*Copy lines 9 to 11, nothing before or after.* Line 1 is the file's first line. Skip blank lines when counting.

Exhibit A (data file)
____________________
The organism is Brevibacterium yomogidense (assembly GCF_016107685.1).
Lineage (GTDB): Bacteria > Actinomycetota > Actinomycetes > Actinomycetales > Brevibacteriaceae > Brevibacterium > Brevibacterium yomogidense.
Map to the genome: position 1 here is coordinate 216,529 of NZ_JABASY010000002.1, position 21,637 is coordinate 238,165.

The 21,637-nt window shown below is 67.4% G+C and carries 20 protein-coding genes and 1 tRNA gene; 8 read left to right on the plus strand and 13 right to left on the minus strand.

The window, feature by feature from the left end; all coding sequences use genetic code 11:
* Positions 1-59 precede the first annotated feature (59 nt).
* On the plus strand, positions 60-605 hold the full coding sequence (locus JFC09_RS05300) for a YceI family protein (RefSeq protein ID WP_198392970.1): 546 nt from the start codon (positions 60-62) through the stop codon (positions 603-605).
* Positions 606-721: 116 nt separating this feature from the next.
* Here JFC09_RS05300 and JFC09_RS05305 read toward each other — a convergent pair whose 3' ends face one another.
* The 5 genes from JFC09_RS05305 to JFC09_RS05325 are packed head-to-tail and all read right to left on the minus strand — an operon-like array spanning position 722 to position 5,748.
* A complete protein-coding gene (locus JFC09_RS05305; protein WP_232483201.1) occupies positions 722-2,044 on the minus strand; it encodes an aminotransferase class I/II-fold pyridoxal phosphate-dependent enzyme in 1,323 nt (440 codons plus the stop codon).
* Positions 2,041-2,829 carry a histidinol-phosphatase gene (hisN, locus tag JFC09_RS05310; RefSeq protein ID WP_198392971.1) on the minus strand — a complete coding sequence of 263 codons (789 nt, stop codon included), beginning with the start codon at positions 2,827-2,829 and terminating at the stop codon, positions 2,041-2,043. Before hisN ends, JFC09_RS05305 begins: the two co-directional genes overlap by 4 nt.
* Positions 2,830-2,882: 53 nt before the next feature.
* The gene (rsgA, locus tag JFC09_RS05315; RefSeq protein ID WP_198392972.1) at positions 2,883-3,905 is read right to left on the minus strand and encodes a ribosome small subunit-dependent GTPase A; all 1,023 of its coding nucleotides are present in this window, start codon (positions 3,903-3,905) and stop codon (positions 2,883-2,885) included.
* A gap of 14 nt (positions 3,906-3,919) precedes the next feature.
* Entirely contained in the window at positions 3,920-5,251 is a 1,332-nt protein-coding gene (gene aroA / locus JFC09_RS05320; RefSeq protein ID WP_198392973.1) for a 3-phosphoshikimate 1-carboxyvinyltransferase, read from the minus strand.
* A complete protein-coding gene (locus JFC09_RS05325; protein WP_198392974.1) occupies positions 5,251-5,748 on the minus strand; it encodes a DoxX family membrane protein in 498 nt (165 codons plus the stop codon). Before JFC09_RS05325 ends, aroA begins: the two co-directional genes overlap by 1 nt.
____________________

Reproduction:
* Here JFC09_RS05300 and JFC09_RS05305 read toward each other — a convergent pair whose 3' ends face one another.
* The 5 genes from JFC09_RS05305 to JFC09_RS05325 are packed head-to-tail and all read right to left on the minus strand — an operon-like array spanning position 722 to position 5,748.
* A complete protein-coding gene (locus JFC09_RS05305; protein WP_232483201.1) occupies positions 722-2,044 on the minus strand; it encodes an aminotransferase class I/II-fold pyridoxal phosphate-dependent enzyme in 1,323 nt (440 codons plus the stop codon).